Millions of Americans with traumatic brain injuries don't get the support they need, and the US Department of Health says that all states should be screening to identify TBI. So why did DHHS stop printing informational handouts on TBI last year?
Because unidentified TBI creates such serious and widespread consequences to society, DHHS Health Resources and Services Administration (HRSA) says screening is critical to getting the proper support to all those who need it. That includes those who suffer mild TBIs and their families. The latest research shows that even a single concussion can lead to brain damage and long-term effects like anxiety and depression - even early death.
But states say there's not enough funding to keep up with the need, especially with so many war veterans returning home with TBIs. This may explain why some state agencies fail to screen for TBI - and why others even try to deny TBI diagnoses. Tragically this denial creates more problems and leads to many victims being misdiagnosed and mistreated in ways that further traumatize them. Far too many end up in psyche wards and inappropriately medicated with drugs that cause even more brain damage.
As a family member of one who suffered a mild TBI, I looked into this issue because there is no one trained to help mild TBI survivors in most of my state, and there are NO handouts or screening tests available at my local health and social services agencies. Even though the NIH offers up to ten of its 2002 overview of TBI, these are a bit outdated on the issue of concussions and long-term effects.
We know that keeping the public in the dark won't help, and DHHS could do more to get the word out. Tell DHHS to provide the public with updated brochures on TBI!
We, the undersigned, say the public needs access to free and current information on TBI. Therefore DHHS/HRSA should provide updated handouts to the public and all state agencies, and the NIH should update the brochures on TBI it sends out.
Dr. Wayne Gordon's 2008 web cast presentation, available on the HRSA website, could not be any more clear about how important it is to society and individuals that agencies and schools identify all those who sustain traumatic brain injuries. It is also crucial, says Gordon, that these individuals get the proper follow-up evaluation and treatment.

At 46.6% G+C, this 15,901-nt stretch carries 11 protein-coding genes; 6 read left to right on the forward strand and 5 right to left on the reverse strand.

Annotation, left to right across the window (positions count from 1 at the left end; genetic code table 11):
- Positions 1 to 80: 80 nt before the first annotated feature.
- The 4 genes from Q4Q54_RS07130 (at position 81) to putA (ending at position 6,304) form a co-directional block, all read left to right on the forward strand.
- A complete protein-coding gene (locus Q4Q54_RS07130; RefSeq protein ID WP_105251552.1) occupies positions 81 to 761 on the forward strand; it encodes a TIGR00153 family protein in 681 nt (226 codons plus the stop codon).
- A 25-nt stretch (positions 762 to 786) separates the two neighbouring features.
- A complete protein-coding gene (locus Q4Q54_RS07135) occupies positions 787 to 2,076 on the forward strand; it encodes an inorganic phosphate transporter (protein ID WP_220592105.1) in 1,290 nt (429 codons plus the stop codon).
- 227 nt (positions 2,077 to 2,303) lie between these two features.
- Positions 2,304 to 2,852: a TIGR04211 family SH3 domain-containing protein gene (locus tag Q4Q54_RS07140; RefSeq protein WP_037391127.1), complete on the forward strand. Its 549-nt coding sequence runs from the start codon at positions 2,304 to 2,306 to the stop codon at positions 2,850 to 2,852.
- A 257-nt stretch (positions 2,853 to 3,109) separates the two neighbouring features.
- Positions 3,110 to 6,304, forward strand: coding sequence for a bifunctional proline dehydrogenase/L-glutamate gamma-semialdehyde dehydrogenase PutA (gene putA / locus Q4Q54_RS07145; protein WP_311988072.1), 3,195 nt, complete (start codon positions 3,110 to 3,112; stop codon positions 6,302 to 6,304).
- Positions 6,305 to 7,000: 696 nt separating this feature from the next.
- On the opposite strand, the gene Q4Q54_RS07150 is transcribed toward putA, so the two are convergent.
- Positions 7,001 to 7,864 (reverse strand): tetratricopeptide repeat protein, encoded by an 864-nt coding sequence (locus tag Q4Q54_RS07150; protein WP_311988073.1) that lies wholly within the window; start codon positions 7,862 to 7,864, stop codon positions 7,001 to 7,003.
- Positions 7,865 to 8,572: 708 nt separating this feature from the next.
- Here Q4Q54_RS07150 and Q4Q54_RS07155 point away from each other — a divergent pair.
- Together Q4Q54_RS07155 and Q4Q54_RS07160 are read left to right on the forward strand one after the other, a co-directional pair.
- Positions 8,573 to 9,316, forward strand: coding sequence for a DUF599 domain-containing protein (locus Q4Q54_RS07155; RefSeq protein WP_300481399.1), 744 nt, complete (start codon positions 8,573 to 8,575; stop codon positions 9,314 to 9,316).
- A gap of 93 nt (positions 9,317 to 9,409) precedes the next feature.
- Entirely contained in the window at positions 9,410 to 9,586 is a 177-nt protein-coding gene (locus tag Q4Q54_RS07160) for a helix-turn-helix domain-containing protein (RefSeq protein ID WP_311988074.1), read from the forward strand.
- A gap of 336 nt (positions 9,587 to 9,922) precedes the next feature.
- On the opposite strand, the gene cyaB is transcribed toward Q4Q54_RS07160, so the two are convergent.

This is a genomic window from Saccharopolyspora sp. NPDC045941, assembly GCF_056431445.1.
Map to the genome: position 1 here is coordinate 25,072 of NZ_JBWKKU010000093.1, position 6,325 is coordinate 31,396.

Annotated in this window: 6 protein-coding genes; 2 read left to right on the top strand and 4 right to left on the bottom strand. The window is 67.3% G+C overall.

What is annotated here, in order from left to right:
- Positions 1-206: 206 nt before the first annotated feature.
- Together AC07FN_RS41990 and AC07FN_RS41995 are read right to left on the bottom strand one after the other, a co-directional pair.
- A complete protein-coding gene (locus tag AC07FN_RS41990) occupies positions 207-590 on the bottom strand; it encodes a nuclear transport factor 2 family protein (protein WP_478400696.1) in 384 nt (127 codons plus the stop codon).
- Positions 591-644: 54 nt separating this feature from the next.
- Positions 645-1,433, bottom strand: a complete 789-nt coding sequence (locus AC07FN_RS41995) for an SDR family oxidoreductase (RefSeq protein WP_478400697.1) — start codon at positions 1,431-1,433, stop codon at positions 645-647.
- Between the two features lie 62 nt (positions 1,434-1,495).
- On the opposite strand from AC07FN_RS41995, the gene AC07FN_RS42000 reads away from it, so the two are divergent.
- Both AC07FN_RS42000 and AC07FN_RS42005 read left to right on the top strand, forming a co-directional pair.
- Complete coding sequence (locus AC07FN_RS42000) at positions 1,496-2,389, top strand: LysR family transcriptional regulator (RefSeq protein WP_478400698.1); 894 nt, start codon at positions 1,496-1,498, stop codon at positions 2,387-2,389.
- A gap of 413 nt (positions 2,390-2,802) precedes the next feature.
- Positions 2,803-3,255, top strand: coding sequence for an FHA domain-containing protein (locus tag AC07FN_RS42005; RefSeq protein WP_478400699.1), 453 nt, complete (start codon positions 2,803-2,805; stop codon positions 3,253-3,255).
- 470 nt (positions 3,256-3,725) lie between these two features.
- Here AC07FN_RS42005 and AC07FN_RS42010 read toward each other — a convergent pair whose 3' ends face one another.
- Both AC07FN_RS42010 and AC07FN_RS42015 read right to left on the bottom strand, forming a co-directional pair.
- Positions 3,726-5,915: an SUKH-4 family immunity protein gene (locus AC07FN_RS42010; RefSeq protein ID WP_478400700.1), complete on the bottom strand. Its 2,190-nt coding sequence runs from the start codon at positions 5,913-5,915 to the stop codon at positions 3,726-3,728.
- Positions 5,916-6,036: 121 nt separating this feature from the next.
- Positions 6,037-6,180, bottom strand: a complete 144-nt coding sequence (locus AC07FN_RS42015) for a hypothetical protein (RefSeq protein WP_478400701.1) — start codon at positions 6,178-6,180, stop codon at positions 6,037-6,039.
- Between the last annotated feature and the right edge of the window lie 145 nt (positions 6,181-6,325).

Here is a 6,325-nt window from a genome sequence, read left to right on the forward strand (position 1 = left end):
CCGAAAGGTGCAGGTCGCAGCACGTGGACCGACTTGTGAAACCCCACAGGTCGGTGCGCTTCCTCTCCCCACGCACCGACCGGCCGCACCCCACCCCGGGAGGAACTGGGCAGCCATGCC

He points out that around 50% of those dealing with substance abuse issues have had a brain injury, and many children diagnosed with learning disabilities and ADHD are actually suffering the effects of TBI. Far too many are misdiagnosed and end up in psychiatric wards and improperly treated, often with drugs that can make them much worse.
Even worse, some of those misidentified and misdiagnosed end up committing crimes and/or homeless. [A transcript of Gordon's presentation is found here: http://webcast.hrsa.gov/archives/mchb/tbi/may2008/tbimay2008transcript.htm]
Although HRSA has given TBI grants to states for several years, many are still not properly screening for TBI - as HRSA recommended in 2006.
Some state agencies now have to pay private publishing companies for brochures on TBI and related issues, and this has often resulted in no handouts on TBI being made available to the public at all.
Unless the public becomes aware of the importance of screening and proper follow-up to head injuries, it's less likely TBI survivors will be provided with the crucial help they and society need. What is particularly needed is a basic guideline for identifying TBI and a simple screening test for agencies to use.
We request that the US Department of Health reprint updated, free publications on TBI and make these and free screening materials available to the public and all state agencies.